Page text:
The Daily Item, Sunbury, PA

January 30, 2013

Boot print leads to Shamokin arson arrest

By Ashley Wislock
The Daily Item

— SHAMOKIN - A boot print helped lead police to an arrest after a fire Monday night, the third in the city since Thursday.

James Neidlinger Jr., 21, of East Dewart Street, Shamokin, was arraigned Tuesday on seven felony counts, including arson and risking catastrophe, as well as one misdemeanor count of criminal trespass, according to court documents.

Neidlinger was committed to the Northumberland County Prison in lieu of $200,000 bail.

A Shamokin police officer spotted a fresh boot print while examining the area around the fire Monday night in the 600 block of Sunbury Street, said Shamokin Police Chief Edward Griffiths. The officer then spotted Neidlinger wearing boots while standing behind the building with a group of friends.

Neidlinger said he had witnessed someone running away from the structure after the fire broke out and agreed to be questioned further at the police station, said fire investigations officer Ray Siko.

“On the walk there, he initiated several conversations and provided in detail facts about the fire which (raised suspicion),” Siko said.

At the station, Neidlinger described the man he claimed to have seen running from the building, but the description seemed familiar, Siko said.

“He provided his own characteristics to us,” Siko said. “The only thing he changed was the eye color. He said the guy’s eyes were blue and his are brown.”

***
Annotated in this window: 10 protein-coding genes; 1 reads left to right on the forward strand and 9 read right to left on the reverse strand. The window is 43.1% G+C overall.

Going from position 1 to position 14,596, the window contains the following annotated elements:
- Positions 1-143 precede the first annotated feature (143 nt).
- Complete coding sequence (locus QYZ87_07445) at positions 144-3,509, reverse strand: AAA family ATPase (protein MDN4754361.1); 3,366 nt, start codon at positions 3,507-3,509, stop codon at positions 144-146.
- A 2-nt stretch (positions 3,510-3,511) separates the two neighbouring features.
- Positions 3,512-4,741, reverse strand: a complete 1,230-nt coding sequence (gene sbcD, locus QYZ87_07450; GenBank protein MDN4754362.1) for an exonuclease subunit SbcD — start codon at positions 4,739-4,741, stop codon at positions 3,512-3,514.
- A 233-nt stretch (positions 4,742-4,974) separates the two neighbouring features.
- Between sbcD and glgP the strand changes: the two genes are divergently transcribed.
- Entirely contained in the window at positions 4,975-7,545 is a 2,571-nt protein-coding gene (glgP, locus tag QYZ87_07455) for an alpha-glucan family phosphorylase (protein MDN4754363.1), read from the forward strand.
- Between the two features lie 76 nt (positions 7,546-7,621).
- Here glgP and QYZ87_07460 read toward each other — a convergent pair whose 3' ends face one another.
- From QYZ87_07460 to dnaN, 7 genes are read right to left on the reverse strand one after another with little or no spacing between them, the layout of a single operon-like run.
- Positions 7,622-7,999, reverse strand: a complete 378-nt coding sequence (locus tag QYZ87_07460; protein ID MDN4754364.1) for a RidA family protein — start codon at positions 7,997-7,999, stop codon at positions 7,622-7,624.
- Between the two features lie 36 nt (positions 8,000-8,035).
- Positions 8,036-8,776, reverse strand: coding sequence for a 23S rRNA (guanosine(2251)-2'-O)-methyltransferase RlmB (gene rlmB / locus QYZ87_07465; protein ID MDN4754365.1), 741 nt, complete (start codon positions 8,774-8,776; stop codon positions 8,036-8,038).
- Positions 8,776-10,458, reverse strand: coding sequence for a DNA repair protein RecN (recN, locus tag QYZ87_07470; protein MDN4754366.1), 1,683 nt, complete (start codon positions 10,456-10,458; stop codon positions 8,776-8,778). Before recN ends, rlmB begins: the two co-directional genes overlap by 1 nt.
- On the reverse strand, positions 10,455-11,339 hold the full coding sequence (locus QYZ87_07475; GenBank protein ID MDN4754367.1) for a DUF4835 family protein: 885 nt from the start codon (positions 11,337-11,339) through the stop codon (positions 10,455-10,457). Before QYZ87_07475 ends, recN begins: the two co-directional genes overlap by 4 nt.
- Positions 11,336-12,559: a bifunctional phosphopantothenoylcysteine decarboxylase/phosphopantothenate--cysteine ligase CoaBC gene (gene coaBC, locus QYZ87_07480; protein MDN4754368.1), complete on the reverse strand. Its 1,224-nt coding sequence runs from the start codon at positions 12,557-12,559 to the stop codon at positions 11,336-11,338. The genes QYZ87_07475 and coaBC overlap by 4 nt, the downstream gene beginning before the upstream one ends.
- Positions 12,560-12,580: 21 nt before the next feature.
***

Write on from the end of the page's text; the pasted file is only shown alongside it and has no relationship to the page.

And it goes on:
The boot print found at the scene matched Neidlinger’s boots. When confronted with the similarities, Neidlinger confessed to starting the fire, Siko said.

“He was fighting with his girlfriend and was going for a walk, contemplating everything,” Siko said. “He thought about killing himself, but then changed his mind. ... He started becoming angry and upset thinking about the fight he and his girlfriend had.”

That’s when he came across the building at 604 E. Sunbury St. and started the blaze, Siko said. Siko and Griffiths declined to say how the fire started.

Neidlinger thought that by providing erroneous information to police, he would draw attention away from himself, Siko said.

Neidlinger expressed remorse for his actions and said he was thankful no one got hurt, Siko said.

Siko said Neidlinger has been questioned regarding other fires in abandoned buildings, but stopped short of calling him a suspect.

“Right now, it’s premature to say yes or no,” he said.

Shamokin police are still investigating the four other fires that have taken place in abandoned buildings since September, Siko said.

Thursday, two buildings within blocks of each other on North Shamokin Street were torched, while two other fires broke out in the 700 block of North Shamokin Street in the beginning of September.

City officials were urging owners to secure vacant buildings.